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March 2017

Combat Alexa hacks, fight ransomware, other tech musts to best secure client data

Lawyer and blogger Chris Dale has written, “Lawyers are winning cases and business by demonstrating competence in the use of technology in the management of their own and their clients’ business; the corollary to that is that work is being lost by those who lack that ability.”

A program at the ABA Midyear Meeting in Miami, “What Does Ethical Competence Mean in the Digital Era?” sponsored by the Government and Public Sector Lawyers Division, discussed these issues.

It was presented by Sharon D. Nelson, president (attorney), and John Simek, vice president (technologist), of Sensei Enterprises in Fairfax, Va., who discussed a number of ways lawyers need to show technological competence in order to do their jobs well and ethically.

Nelson opened by saying that lawyers have a “duty to safeguard” their clients’ information, which is spelled out in the Model Rules of Professional Conduct, specifically Rule 1 (specifically Rule 1.1 CompetenceRule 1.6 Confidentiality of Information and Rule 1.4 Communications) and Rules 5.15.2 and 5.3, all dealing with supervision.

Alexa and other personal assistants

Lawyers use devices such as Amazon’s Alexa to turn on the office smart coffee pot while en route to the office, to order office supplies and to add meetings to the calendar, among other tasks. Personal assistants access a database of “pretty canned responses,” Simek said.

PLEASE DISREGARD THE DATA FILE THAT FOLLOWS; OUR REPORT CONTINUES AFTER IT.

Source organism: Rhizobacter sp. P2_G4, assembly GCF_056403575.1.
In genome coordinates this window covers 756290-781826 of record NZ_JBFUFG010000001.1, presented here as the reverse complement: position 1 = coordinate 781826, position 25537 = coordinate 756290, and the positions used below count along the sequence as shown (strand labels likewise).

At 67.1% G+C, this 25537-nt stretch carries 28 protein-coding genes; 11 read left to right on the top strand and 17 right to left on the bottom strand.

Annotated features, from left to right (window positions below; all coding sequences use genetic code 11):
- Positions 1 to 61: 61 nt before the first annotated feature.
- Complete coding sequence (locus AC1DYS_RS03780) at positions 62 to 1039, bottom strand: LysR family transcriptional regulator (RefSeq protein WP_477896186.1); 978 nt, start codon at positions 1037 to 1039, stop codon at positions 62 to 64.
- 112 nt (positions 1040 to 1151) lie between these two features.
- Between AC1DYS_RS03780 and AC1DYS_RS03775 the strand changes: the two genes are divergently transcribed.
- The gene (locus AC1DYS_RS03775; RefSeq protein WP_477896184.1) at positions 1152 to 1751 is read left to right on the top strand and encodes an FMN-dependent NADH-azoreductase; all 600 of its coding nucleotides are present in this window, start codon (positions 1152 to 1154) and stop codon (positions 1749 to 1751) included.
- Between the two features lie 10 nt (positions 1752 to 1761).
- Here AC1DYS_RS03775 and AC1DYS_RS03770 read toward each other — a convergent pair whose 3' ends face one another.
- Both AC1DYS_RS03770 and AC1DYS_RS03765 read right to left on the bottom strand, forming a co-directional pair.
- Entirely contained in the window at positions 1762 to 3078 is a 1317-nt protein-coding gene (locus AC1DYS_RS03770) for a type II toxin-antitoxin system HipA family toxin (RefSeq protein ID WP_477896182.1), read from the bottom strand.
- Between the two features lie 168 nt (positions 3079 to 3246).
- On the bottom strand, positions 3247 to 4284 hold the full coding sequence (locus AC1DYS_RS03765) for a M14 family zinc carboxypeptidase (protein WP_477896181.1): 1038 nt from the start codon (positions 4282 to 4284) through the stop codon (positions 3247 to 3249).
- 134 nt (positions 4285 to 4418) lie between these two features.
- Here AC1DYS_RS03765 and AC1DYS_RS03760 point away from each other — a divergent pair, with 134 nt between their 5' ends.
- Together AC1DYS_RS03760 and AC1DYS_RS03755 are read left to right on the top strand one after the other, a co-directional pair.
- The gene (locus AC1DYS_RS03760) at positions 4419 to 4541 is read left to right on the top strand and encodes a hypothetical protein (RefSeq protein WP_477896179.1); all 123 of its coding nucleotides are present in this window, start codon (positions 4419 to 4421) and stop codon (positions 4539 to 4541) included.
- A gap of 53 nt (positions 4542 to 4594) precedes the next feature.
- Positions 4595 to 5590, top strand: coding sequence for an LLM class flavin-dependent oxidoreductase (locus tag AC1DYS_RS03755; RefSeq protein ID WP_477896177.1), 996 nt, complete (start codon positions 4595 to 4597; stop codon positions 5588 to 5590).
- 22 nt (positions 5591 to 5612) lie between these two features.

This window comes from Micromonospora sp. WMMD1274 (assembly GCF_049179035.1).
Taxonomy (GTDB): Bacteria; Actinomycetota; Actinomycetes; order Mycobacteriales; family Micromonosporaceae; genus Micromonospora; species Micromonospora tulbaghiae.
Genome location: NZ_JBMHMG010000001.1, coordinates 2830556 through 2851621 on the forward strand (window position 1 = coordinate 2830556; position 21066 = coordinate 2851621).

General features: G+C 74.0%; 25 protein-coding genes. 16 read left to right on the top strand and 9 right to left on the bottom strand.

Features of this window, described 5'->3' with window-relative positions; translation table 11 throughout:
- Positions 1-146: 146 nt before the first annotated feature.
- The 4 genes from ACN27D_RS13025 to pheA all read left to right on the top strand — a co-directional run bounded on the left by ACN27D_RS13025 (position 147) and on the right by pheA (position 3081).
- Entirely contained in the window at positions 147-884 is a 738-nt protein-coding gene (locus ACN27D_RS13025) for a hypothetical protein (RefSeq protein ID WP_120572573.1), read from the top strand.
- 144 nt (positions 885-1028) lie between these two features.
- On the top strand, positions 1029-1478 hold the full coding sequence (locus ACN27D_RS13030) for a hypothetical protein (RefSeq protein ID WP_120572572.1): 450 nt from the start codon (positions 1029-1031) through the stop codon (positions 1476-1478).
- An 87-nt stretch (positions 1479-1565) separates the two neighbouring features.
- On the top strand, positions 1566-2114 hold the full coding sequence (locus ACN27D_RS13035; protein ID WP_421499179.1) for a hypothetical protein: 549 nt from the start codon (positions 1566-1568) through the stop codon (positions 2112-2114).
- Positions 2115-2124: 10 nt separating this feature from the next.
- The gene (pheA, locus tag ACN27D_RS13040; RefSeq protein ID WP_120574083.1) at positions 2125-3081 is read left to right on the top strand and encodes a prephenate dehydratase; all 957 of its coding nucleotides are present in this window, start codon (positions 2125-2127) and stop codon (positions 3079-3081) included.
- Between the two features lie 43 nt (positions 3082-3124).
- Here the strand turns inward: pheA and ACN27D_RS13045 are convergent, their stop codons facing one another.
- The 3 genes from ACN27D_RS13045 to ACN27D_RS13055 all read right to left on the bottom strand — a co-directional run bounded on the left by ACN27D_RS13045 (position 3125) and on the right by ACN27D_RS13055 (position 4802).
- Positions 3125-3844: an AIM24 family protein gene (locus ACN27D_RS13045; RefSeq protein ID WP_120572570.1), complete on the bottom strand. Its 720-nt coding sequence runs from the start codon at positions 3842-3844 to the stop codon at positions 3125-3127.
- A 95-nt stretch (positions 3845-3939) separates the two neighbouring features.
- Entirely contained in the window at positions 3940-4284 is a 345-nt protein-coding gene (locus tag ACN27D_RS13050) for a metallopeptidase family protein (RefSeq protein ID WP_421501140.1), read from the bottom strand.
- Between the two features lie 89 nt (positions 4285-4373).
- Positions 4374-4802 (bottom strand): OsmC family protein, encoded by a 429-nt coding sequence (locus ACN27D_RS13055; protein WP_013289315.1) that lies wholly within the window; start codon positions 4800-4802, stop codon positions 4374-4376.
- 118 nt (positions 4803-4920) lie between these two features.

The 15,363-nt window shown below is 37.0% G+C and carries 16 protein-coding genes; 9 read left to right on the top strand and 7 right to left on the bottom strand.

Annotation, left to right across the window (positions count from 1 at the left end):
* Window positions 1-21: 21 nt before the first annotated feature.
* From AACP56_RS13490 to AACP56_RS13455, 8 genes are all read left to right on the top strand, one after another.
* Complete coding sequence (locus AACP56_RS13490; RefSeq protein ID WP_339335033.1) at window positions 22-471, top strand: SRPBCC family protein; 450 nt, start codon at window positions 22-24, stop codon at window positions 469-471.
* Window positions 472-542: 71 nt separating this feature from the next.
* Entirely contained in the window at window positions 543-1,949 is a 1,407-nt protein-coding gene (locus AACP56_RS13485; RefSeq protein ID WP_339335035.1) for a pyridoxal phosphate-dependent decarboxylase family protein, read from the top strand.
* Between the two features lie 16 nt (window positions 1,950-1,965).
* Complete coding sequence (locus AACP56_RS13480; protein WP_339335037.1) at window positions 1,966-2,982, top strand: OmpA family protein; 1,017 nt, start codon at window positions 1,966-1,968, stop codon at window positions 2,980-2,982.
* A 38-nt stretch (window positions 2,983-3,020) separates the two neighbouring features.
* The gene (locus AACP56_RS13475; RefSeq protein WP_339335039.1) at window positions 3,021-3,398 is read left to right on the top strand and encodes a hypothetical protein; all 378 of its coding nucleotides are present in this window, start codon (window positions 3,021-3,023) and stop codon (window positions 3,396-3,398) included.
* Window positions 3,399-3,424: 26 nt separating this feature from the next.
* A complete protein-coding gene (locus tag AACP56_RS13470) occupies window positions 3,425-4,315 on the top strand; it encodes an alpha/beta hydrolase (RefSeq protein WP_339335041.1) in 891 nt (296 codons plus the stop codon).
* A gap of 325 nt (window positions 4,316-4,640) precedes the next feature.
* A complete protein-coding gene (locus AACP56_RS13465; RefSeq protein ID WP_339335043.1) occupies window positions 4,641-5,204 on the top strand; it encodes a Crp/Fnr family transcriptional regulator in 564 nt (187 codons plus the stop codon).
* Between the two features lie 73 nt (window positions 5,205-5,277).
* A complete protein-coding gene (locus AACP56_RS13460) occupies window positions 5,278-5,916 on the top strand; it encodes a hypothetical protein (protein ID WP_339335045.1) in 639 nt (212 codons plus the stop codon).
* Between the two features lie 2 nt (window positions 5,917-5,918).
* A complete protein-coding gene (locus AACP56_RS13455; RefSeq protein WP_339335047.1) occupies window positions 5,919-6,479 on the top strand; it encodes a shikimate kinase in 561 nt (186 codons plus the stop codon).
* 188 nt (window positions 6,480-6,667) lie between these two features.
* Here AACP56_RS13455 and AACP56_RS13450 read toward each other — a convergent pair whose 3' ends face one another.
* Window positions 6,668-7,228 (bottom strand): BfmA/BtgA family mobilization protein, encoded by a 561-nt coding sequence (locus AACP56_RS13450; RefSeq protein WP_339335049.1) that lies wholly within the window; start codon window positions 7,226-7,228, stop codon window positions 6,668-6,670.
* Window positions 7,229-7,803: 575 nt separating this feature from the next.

But are Alexa and the others secure?

The device is only listening for the “wake” word (usually the name of the device) and it captures only words spoken after the name is used and a fraction of a second before. It doesn’t store anything. It captures that stream and any ambient noise, which goes up in the cloud, Simek said.

The device cannot detect voice differences (male vs. female, adult vs. child) so a guest at your house could ask Alexa for your bank account info and it would respond if it knew it. Alexa’s default configuration is to order from Amazon (although you can configure it to opt out of that).

The data is tied to your account, so “You can go to your account and play back the sound,” Simek said.

Police investigating a murder in Arkansas requested Alexa data for evidence. Amazon refused, but did supply the pertinent account details and ordering history.

For law firms using Alexa, Simek recommends putting her in a private room where only authorized people have access. He advises muting the device, changing the default wake word and deleting specific recordings as needed (although then the device will no longer recognize your voice and will have to relearn it).

A hacker may be able to get into Alexa, but Simek said the greater danger is that a hacker will crack the password to your account and be able to order and know your ordering history.


“We can no longer stop the barbarians at the gate,” Nelson said. The new mantra for information security is to “detect, respond and recover,” which means being eternally vigilant.

She said to assume that any urgent email is a phishing request for information.

Incidents of ransomware have shot up quickly. Ransomware is malware that lands on your device, and a hacker holds your data hostage until you pay a ransom for the key to unlock it. You can either pay the ransom or give up the data. You usually need bitcoin to pay it back, Simek said, and if you don’t pay, the ransom usually goes up.